Rome

The most hyped city in Italy. Home to the Roman Empire.

11:05 AM, I was finally here. I exited the train station, and made way to my hostel. Yes, the only part of this journey I wasn’t couchsurfing. The thing is, this was around Christmas and I would be spending Christmas in Rome, so I couldn’t find a host. My hostel, was on the eastern edge of the city, closest to the Colosseum. This meant, I’d have to walk more to everything else on the eastern side. As a result, over the span of 3 days, I walked a total of 90 Kilometers!

I was blown away the minute I stepped into the city. It is so full of character! You see ruins and masterpieces almost everywhere you look.IMG_2433

I reached my hostel, dropped off my bags and was straight out! There was no way I was going to let this Wonder of the World elude me anymore! As I drew closer, my heart started beating faster. I was finally going to see this. I could never be prepared for what happened next. I knew it was big. But, I never imagined it to be this gigantic! All the pictures make it look so small! To keep up with the tradition, here’s a good pic, that also fails to capture the scale.

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The Colosseum

Oh my god. Just imagine the audience as the gladiators would fight to the death inside! I spent a while just taking it all in.

Starting from here,  I made my way into the rest of the city, through the Roman Forum. This is truly an open air museum! I have never seen a city quite like Rome.IMG_2454.JPG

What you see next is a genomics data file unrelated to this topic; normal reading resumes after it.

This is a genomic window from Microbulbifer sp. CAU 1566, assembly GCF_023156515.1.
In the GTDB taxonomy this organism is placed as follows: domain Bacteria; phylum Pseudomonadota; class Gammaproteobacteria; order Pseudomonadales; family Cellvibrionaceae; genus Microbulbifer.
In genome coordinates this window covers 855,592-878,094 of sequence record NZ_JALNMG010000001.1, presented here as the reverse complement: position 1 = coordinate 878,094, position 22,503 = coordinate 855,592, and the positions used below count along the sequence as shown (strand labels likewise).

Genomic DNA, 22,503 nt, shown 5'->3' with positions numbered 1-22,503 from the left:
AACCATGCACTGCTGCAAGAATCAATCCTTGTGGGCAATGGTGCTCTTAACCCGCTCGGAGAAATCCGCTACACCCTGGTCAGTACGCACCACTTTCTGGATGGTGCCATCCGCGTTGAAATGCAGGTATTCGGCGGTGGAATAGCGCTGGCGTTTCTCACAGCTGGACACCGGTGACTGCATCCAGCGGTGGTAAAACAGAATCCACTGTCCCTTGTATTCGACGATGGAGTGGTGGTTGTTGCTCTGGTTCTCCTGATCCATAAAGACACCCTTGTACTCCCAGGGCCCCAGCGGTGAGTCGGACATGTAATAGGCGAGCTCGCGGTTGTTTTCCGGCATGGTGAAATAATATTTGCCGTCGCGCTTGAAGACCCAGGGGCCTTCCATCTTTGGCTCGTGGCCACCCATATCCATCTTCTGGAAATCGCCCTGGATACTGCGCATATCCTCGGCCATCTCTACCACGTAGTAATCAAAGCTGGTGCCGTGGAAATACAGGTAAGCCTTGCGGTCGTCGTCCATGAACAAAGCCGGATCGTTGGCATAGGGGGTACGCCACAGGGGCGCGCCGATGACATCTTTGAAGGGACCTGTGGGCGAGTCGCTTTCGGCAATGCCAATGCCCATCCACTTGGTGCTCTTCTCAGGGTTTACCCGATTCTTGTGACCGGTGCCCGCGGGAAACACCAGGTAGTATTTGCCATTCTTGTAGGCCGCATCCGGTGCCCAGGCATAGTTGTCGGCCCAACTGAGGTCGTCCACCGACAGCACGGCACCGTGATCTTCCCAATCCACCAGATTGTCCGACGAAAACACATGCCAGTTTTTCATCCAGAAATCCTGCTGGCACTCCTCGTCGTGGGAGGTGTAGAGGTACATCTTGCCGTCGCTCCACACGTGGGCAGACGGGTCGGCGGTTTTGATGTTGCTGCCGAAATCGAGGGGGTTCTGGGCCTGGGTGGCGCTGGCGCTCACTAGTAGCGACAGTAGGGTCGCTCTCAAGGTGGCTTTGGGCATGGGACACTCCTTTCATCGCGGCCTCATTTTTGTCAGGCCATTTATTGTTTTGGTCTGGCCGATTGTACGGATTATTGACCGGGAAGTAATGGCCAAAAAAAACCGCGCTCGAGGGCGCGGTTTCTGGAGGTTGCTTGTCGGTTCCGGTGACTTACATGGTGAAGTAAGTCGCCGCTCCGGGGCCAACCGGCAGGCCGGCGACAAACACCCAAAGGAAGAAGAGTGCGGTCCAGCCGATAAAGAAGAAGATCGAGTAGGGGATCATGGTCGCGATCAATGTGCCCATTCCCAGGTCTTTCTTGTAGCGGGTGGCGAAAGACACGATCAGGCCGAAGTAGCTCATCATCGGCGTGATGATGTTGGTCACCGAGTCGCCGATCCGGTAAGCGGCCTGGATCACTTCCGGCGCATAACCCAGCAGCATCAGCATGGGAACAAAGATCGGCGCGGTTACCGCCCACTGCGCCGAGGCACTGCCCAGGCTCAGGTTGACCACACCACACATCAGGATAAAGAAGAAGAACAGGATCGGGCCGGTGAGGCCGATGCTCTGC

I made my way through these magnificent ruins, to the largest monument in Rome, The National Monument to Victor Emmanuel II, which stands for the unification of Italy. It is a sight to behold, much like the whole of Rome. Haha.

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I love this picture. I took it later in the day.

Pro Tip : The monument features a view point from the top! There’s a paid elevator or a staircase. I’d recommend taking the staircase. The view is pretty decent.

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There’s the Colosseum on the right!

As tradition goes, I looked up free tours in the evening. Here, even more so! You were literally breathing in the history, so you better find out all there is about it! Ofcourse, it’s also a great way to meet new people, and like all of my travels, I have never been disappointed! I made some great friends here and completed my circle of influence : Today, I know someone on every continent on this planet, except Antarctica! How freaking cool!!

This tour took us through some more major sites, starting from the Spanish steps, which sadly at this time were under maintenance, apparently losing all the grandiosity. Now, having heard about the Trevi fountain, walking through quite a few short alleys, again, I did not expect this to be as tall as the neighbouring buildings. A fountain! No, I don’t mean the water jets that were higher than the buildings ( this is the 18th century, folks! ) but simply the intricate facade, made of pure white stone. Absolutely magnificent!

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Trevi Fountain

Oh and it’s always full of people. The only time it was slightly less crowded was at 2 AM.